Williams v. Agredano, et al.

Filing 30

ORDER, FINDINGS and RECOMMENDATIONS signed by Magistrate Judge Kendall J. Newman on 10/12/2016 VACATING defendants' 26 motion for summary judgment; and RECOMMENDING this action be dismissed without prejudice pursuant to Fed.R.Civ.P. 41(b). Referred to Judge John A. Mendez; Objections to F&R due within 14 days.(Yin, K)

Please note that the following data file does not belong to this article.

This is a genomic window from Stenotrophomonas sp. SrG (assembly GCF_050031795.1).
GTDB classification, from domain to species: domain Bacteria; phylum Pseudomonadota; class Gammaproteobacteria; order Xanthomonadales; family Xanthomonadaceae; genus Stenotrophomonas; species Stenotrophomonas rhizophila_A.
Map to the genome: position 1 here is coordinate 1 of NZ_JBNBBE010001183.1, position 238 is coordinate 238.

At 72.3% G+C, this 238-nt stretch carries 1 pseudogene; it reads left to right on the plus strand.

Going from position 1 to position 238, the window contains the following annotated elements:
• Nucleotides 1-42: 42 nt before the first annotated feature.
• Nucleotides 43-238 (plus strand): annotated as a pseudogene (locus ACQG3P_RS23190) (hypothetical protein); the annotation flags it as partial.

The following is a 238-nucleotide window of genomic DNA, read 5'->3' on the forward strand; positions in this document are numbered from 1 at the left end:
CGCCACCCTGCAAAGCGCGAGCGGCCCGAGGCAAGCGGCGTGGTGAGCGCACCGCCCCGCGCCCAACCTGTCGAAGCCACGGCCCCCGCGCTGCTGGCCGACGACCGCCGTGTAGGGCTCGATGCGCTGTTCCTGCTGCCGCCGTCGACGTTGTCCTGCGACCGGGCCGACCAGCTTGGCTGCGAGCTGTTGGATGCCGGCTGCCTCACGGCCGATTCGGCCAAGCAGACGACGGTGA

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1 2 3 4 5 6 7 8 UNITED STATES DISTRICT COURT 9 FOR THE EASTERN DISTRICT OF CALIFORNIA 10 11 LONNIE WILLIAMS, 12 13 14 15 No. 2:15-cv-1767 JAM KJN P Plaintiff, v. R. AGREDANO, et al., ORDER & FINDINGS & RECOMMENDATIONS Defendants. 16 17 Plaintiff is a state prisoner, proceeding without counsel, with a civil rights action pursuant 18 to 42 U.S.C. § 1983. On July 19, 2016, defendants filed a motion for summary judgment on 19 grounds that plaintiff failed to exhaust administrative remedies. (ECF No. 26.) On October 29, 20 2015, the court advised plaintiff of the requirements for opposing a motion for summary 21 judgment based on plaintiff’s failure to exhaust administrative remedies pursuant to Rule 56 of 22 the Federal Rules of Civil Procedure. (ECF No. 13.) See Rand v. Rowland, 154 F.3d 952, 957 23 (9th Cir. 1998) (en banc), and Klingele v. Eikenberry, 849 F.2d 409, 411-12 (9th Cir. 1988). 24 On August 24, 2016, plaintiff was ordered to file an opposition or a statement of non- 25 opposition to the pending motion within thirty days. (ECF No. 28.) In that same order, plaintiff 26 was advised of the requirements for filing an opposition to the pending motion and that failure to 27 oppose such a motion would be deemed as consent to have the: (a) pending motion granted; (b) 28 action dismissed for lack of prosecution; and (c) action dismissed based on plaintiff’s failure to 1 1 comply with these rules and a court order. Plaintiff was also informed that failure to file an 2 opposition would result in a recommendation that this action be dismissed pursuant to Rule 41(b) 3 of the Federal Rules of Civil Procedure. 4 The thirty day period has now expired and plaintiff has not responded to the court’s order. 5 “Pursuant to Federal Rule of Civil Procedure 41(b), the district court may dismiss an 6 action for failure to comply with any order of the court.” Ferdik v. Bonzelet, 963 F.2d 1258, 7 1260 (9th Cir. 1992). “In determining whether to dismiss a case for failure to comply with a 8 court order the district court must weigh five factors including: ‘(1) the public's interest in 9 expeditious resolution of litigation; (2) the court's need to manage its docket; (3) the risk of 10 prejudice to the defendants; (4) the public policy favoring disposition of cases on their merits; 11 and (5) the availability of less drastic alternatives.’” Ferdik, 963 F.2d at 1260-61 (quoting 12 Thompson v. Housing Auth., 782 F.2d 829, 831 (9th Cir. 1986)); see also Ghazali v. Moran, 46 13 F.3d 52, 53 (9th Cir. 1995). 14 In determining to recommend that this action be dismissed, the court has considered the 15 five factors set forth in Ferdik. Here, as in Ferdik, the first two factors strongly support dismissal 16 of this action. The action has been pending for one year and has reached the stage, set by the 17 court’s February 3, 2016 scheduling order, for resolution of dispositive motions and, if necessary, 18 preparation for pretrial conference and jury trial. (See Scheduling Order, filed February 3, 2016 19 (ECF No. 19).) Plaintiff’s failure to comply with the Local Rules and the court’s August 24, 20 2016 order suggests that she has abandoned this action and that further time spent by the court 21 thereon will consume scarce judicial resources in addressing litigation which plaintiff 22 demonstrates no intention to pursue. 23 Under the circumstances of this case, the third factor, prejudice to defendants from 24 plaintiff’s failure to oppose the motion, also favors dismissal. Plaintiff’s failure to oppose the 25 motion prevents defendants from addressing plaintiff’s substantive opposition, and would delay 26 resolution of this action, thereby causing defendants to incur additional time and expense. 27 The fifth factor also favors dismissal. The court has advised plaintiff of the requirements 28 under the Local Rules and granted ample additional time to oppose the pending motion, all to no 2 1 2 avail. The court finds no suitable alternative to dismissal of this action. The fourth factor, public policy favoring disposition of cases on their merits, weighs 3 against dismissal of this action as a sanction. However, for the reasons set forth above, the first, 4 second, third, and fifth factors strongly support dismissal. Under the circumstances of this case, 5 those factors outweigh the general public policy favoring disposition of cases on their merits. See 6 Ferdik, 963 F.2d at 1263. 7 8 9 10 For the foregoing reasons, IT IS HEREBY ORDERED that defendants’ summary judgment motion (ECF No. 26) is vacated; and IT IS HEREBY RECOMMENDED that this action be dismissed without prejudice pursuant to Federal Rule of Civil Procedure 41(b). 11 These findings and recommendations are submitted to the United States District Judge 12 assigned to the case, pursuant to the provisions of 28 U.S.C. § 636(b)(l). Within fourteen days 13 after being served with these findings and recommendations, any party may file written 14 objections with the court and serve a copy on all parties. Such a document should be captioned 15 “Objections to Magistrate Judge’s Findings and Recommendations.” Any response to the 16 objections shall be filed and served within fourteen days after service of the objections. The 17 parties are advised that failure to file objections within the specified time may waive the right to 18 appeal the District Court’s order. Martinez v. Ylst, 951 F.2d 1153 (9th Cir. 1991). 19 Dated: October 12, 2016 20 21 22 23 24 Will1767.fr 25 26 27 28 3

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